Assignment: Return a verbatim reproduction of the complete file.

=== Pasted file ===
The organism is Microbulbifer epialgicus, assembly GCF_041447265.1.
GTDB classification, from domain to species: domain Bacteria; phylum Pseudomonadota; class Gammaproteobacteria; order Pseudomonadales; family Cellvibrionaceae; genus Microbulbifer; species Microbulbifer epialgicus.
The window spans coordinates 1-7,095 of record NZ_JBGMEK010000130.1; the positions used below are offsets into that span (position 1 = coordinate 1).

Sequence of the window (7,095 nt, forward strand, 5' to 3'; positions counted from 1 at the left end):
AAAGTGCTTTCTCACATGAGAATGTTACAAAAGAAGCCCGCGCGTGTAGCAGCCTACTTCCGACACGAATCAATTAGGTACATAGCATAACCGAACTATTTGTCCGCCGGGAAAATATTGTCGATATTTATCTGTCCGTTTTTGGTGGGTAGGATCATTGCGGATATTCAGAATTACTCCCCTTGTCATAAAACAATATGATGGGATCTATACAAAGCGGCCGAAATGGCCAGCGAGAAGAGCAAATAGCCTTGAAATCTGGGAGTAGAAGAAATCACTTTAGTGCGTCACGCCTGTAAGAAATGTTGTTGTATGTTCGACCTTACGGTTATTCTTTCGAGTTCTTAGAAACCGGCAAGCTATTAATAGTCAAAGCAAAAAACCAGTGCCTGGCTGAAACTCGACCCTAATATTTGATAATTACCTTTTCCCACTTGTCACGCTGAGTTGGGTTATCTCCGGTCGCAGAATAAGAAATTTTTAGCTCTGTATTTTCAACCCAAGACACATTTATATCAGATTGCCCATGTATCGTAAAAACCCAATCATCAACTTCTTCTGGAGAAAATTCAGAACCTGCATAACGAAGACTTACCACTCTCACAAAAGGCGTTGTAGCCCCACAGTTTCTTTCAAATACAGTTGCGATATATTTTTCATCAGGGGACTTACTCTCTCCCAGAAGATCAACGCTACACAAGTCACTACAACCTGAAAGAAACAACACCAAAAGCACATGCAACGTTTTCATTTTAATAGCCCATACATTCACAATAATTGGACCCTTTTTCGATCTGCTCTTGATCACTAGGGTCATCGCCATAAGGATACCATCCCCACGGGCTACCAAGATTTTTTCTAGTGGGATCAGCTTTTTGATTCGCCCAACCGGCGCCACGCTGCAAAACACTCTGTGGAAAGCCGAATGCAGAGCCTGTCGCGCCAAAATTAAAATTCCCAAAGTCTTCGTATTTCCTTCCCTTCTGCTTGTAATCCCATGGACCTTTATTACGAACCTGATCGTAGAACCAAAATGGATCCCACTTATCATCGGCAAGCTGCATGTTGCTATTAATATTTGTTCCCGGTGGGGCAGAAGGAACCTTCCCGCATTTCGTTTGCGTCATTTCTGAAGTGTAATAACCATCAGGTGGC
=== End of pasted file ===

The organism is Microbulbifer epialgicus, assembly GCF_041447265.1.
GTDB classification, from domain to species: domain Bacteria; phylum Pseudomonadota; class Gammaproteobacteria; order Pseudomonadales; family Cellvibrionaceae; genus Microbulbifer; species Microbulbifer epialgicus.
The window spans coordinates 1-7,095 of record NZ_JBGMEK010000130.1; the positions used below are offsets into that span (position 1 = coordinate 1).

Sequence of the window (7,095 nt, forward strand, 5' to 3'; positions counted from 1 at the left end):
AAAGTGCTTTCTCACATGAGAATGTTACAAAAGAAGCCCGCGCGTGTAGCAGCCTACTTCCGACACGAATCAATTAGGTACATAGCATAACCGAACTATTTGTCCGCCGGGAAAATATTGTCGATATTTATCTGTCCGTTTTTGGTGGGTAGGATCATTGCGGATATTCAGAATTACTCCCCTTGTCATAAAACAATATGATGGGATCTATACAAAGCGGCCGAAATGGCCAGCGAGAAGAGCAAATAGCCTTGAAATCTGGGAGTAGAAGAAATCACTTTAGTGCGTCACGCCTGTAAGAAATGTTGTTGTATGTTCGACCTTACGGTTATTCTTTCGAGTTCTTAGAAACCGGCAAGCTATTAATAGTCAAAGCAAAAAACCAGTGCCTGGCTGAAACTCGACCCTAATATTTGATAATTACCTTTTCCCACTTGTCACGCTGAGTTGGGTTATCTCCGGTCGCAGAATAAGAAATTTTTAGCTCTGTATTTTCAACCCAAGACACATTTATATCAGATTGCCCATGTATCGTAAAAACCCAATCATCAACTTCTTCTGGAGAAAATTCAGAACCTGCATAACGAAGACTTACCACTCTCACAAAAGGCGTTGTAGCCCCACAGTTTCTTTCAAATACAGTTGCGATATATTTTTCATCAGGGGACTTACTCTCTCCCAGAAGATCAACGCTACACAAGTCACTACAACCTGAAAGAAACAACACCAAAAGCACATGCAACGTTTTCATTTTAATAGCCCATACATTCACAATAATTGGACCCTTTTTCGATCTGCTCTTGATCACTAGGGTCATCGCCATAAGGATACCATCCCCACGGGCTACCAAGATTTTTTCTAGTGGGATCAGCTTTTTGATTCGCCCAACCGGCGCCACGCTGCAAAACACTCTGTGGAAAGCCGAATGCAGAGCCTGTCGCGCCAAAATTAAAATTCCCAAAGTCTTCGTATTTCCTTCCCTTCTGCTTGTAATCCCATGGACCTTTATTACGAACCTGATCGTAGAACCAAAATGGATCCCACTTATCATCGGCAAGCTGCATGTTGCTATTAATATTTGTTCCCGGTGGGGCAGAAGGAACCTTCCCGCATTTCGTTTGCGTCATTTCTGAAGTGTAATAACCATCAGGTGGC